Applying this definition to our asset in some examples:- Looking at the ratio of annual return and downside deviation of -0.85 in the last 5 years of Global X MSCI Nigeria ETF, we see it is relatively lower, thus worse in comparison to the benchmark SPY (0.46)
- Looking at downside risk / excess return profile in of -0.47 in the period of the last 3 years, we see it is relatively lower, thus worse in comparison to SPY (0.43).

'The ulcer index is a stock market risk measure or technical analysis indicator devised by Peter Martin in 1987, and published by him and Byron McCann in their 1989 book The Investors Guide to Fidelity Funds. It's designed as a measure of volatility, but only volatility in the downward direction, i.e. the amount of drawdown or retracement occurring over a period. Other volatility measures like standard deviation treat up and down movement equally, but a trader doesn't mind upward movement, it's the downside that causes stress and stomach ulcers that the index's name suggests.'

Which means for our asset as example:- Compared with the benchmark SPY (8.91 ) in the period of the last 5 years, the Downside risk index of 46 of Global X MSCI Nigeria ETF is higher, thus worse.
- Compared with SPY (11 ) in the period of the last 3 years, the Ulcer Ratio of 26 is larger, thus worse.

'Maximum drawdown measures the loss in any losing period during a fund’s investment record. It is defined as the percent retrenchment from a fund’s peak value to the fund’s valley value. The drawdown is in effect from the time the fund’s retrenchment begins until a new fund high is reached. The maximum drawdown encompasses both the period from the fund’s peak to the fund’s valley (length), and the time from the fund’s valley to a new fund high (recovery). It measures the largest percentage drawdown that has occurred in any fund’s data record.'

Applying this definition to our asset in some examples:- Looking at the maximum drop from peak to valley of -65.7 days in the last 5 years of Global X MSCI Nigeria ETF, we see it is relatively lower, thus worse in comparison to the benchmark SPY (-33.7 days)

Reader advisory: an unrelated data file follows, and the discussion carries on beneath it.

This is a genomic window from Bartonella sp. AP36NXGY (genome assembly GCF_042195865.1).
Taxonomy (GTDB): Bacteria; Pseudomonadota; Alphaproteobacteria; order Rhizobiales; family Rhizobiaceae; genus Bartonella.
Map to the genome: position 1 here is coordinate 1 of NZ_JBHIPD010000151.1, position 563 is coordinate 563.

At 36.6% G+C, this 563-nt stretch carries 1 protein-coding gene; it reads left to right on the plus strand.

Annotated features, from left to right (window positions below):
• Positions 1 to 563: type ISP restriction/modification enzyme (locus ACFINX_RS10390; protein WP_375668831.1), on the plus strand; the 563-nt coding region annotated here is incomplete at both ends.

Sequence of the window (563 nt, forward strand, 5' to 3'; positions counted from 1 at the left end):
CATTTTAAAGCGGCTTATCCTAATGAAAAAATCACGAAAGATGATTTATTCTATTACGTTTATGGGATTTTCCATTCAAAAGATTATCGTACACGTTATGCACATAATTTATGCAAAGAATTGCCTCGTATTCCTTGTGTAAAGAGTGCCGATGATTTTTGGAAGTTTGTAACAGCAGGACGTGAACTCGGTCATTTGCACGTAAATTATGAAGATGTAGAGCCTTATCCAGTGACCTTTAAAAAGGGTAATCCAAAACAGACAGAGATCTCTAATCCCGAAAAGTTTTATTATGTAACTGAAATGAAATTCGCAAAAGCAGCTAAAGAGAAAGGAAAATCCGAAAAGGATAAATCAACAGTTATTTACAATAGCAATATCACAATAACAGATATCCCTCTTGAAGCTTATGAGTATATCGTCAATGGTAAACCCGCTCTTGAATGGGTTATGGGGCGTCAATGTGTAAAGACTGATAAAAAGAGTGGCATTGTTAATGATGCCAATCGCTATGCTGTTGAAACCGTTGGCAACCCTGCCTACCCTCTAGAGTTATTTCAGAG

- Looking at maximum DrawDown in of -43.4 days in the period of the last 3 years, we see it is relatively lower, thus worse in comparison to SPY (-33.7 days).

'The Maximum Drawdown Duration is an extension of the Maximum Drawdown. However, this metric does not explain the drawdown in dollars or percentages, rather in days, weeks, or months. It is the length of time the account was in the Max Drawdown. A Max Drawdown measures a retrenchment from when an equity curve reaches a new high. It’s the maximum an account lost during that retrenchment. This method is applied because a valley can’t be measured until a new high occurs. Once the new high is reached, the percentage change from the old high to the bottom of the largest trough is recorded.'

Applying this definition to our asset in some examples:- The maximum days below previous high over 5 years of Global X MSCI Nigeria ETF is 1258 days, which is larger, thus worse compared to the benchmark SPY (271 days) in the same period.
- During the last 3 years, the maximum days under water is 512 days, which is greater, thus worse than the value of 271 days from the benchmark.

'The Average Drawdown Duration is an extension of the Maximum Drawdown. However, this metric does not explain the drawdown in dollars or percentages, rather in days, weeks, or months. The Avg Drawdown Duration is the average amount of time an investment has seen between peaks (equity highs), or in other terms the average of time under water of all drawdowns. So in contrast to the Maximum duration it does not measure only one drawdown event but calculates the average of all.'

Applying this definition to our asset in some examples:- The average days under water over 5 years of Global X MSCI Nigeria ETF is 630 days, which is higher, thus worse compared to the benchmark SPY (60 days) in the same period.
- Looking at average days under water in of 213 days in the period of the last 3 years, we see it is relatively greater, thus worse in comparison to SPY (72 days).

Historical returns have been extended using synthetic data.
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- Note that yearly returns do not equal the sum of monthly returns due to compounding.
- Performance results of Global X MSCI Nigeria ETF are hypothetical, do not account for slippage, fees or taxes, and are based on backtesting, which has many inherent limitations, some of which are described in our Terms of Use.